16 days of activism against Gender-Based Violence: What you need to know
By LOLITA BUNDE | 4 months ago
As the 16 days of activism against gender-based violence comes to an end today, one message remains clear: let’s break the silence and speak up.
The 16 Days of Activism against Gender-Based Violence is an annual international campaign that kicks off on 25 November, the International Day for the Elimination of Violence against Women, and runs for 16 days until 10 December, Human Rights Day.
For a good part of this year, in a global outreach to help curb the spread of COVID-19, most people retreated to their homes from where they would work remotely. This resulted in a spike in domestic violence cases, another global crisis.
And this year, the anti-GBV crusade was propelled by this alarming increase in cases of violence against women.
There has been an increased focus on violence against women in general, and domestic violence in particular, in both developed and developing countries and domestic violence has been acknowledged worldwide as a violation of basic human rights.
Statistics by the Kenya Demographic and Health Survey (KDHS) 2014, show that other than the clear violation of human rights, gender-based violence has other consequences like health burdens from increased disability and medical costs victims have to endure, intergenerational effects and violence as a demographic consequence.
The report further states that, domestic violence occurs in all population subgroups. In many countries, including Kenya, women are often socialized into tolerating and rationalizing a key component of domestic violence, like abuse by husbands and to remain silent about it whenever it occurs.
Violence against women come in four different forms: physical, sexual, psychological and economic. Even though psychological abuse may not be easily recognized, it is the most common form of abuse against women.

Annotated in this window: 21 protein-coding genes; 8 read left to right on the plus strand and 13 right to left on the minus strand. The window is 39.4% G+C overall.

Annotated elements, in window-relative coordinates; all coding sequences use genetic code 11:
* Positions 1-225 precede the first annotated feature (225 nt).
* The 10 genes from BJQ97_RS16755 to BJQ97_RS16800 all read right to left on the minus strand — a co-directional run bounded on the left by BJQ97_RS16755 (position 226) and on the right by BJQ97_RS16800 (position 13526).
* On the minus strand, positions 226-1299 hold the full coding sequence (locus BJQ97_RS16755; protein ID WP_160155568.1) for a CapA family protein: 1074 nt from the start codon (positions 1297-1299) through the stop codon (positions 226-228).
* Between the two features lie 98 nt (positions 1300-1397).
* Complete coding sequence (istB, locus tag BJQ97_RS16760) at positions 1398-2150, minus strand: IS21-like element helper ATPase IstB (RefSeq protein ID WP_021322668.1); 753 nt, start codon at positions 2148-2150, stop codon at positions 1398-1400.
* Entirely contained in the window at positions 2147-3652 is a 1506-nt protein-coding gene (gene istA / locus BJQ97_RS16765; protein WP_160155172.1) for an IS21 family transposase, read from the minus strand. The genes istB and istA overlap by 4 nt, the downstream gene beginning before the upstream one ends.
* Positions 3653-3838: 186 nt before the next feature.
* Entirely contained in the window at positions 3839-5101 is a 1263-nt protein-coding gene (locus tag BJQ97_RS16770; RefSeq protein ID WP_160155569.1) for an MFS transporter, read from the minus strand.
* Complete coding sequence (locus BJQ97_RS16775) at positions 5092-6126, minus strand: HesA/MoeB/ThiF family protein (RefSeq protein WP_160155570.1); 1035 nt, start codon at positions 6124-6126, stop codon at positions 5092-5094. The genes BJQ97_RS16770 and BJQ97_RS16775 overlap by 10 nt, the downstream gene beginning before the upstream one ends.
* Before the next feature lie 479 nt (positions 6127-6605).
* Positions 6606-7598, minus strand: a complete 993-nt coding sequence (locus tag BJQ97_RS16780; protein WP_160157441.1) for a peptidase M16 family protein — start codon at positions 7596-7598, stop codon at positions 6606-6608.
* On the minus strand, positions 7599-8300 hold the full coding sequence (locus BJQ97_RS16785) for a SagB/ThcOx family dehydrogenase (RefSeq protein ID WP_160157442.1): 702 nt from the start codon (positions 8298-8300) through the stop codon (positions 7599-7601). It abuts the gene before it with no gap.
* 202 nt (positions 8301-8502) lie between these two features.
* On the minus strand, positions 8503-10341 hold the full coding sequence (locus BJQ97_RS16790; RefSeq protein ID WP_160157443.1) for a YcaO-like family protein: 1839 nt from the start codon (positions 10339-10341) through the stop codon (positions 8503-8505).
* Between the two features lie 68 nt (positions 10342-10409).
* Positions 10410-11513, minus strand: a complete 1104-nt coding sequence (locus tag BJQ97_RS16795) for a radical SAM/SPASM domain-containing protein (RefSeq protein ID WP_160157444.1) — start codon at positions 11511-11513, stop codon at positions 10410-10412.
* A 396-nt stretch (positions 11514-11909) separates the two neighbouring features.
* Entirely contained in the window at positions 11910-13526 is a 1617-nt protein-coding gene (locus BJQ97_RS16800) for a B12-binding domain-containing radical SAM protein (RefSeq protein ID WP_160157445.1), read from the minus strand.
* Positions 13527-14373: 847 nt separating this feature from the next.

In many setups, psychological or emotional abuse, the most common form of violence against women, often goes unnoticed by the victim, or rather not socially considered as abuse. Emotional abuse comes in subtle forms of insults, humiliation, belittling, threats against your life and many more. Emotional violence, constitutes one in three of all GBV cases recorded.
According to a section of the KDHS 2014 report, 45 percent of women and 44 percent of men age 15-49 have experienced physical violence since age 15. For women the main perpetrators of physical violence were their husbands while for men it ranged from parents, teachers to guardians among others.
In line with this year’s activism theme, "Orange the World: Fund, Respond, Prevent, Collect!” the campaign aims at increasing its efforts to amplify the voices of women workers in the informal economy whose lives and livelihoods have been acutely impacted by COVID-19 while continuing to call for the ratification of International Labour Organization (ILO) Convention 190 and to end all forms of GBV in private and public spaces.
In 2018, the center of women’s global leadership (CWGL) adopted a multi-year theme focused on ending GBV and harassment in the world of work in order to build support for a new international instrument. However, in June 2019, the International Labour Organization (ILO) adopted the Violence and Harassment Convention C190 and the campaign shifted its focus to ratification.
According to the United Women’s Organization, even before COVID-19 hit, violence against women and girls had reached pandemic proportions. Globally, 243 million women and girls were abused by an intimate partner in the past year. Yet, less than 40 per cent of women who experience violence report it or seek help.
Through increased funding and availability of resources, women don’t have to suffer in silence and bear the brunt of domestic violence. Governments are encouraged to set up centers for support while the general public can continue with the campaign against GBV throughout the year. Let’s break the silence, speak up.
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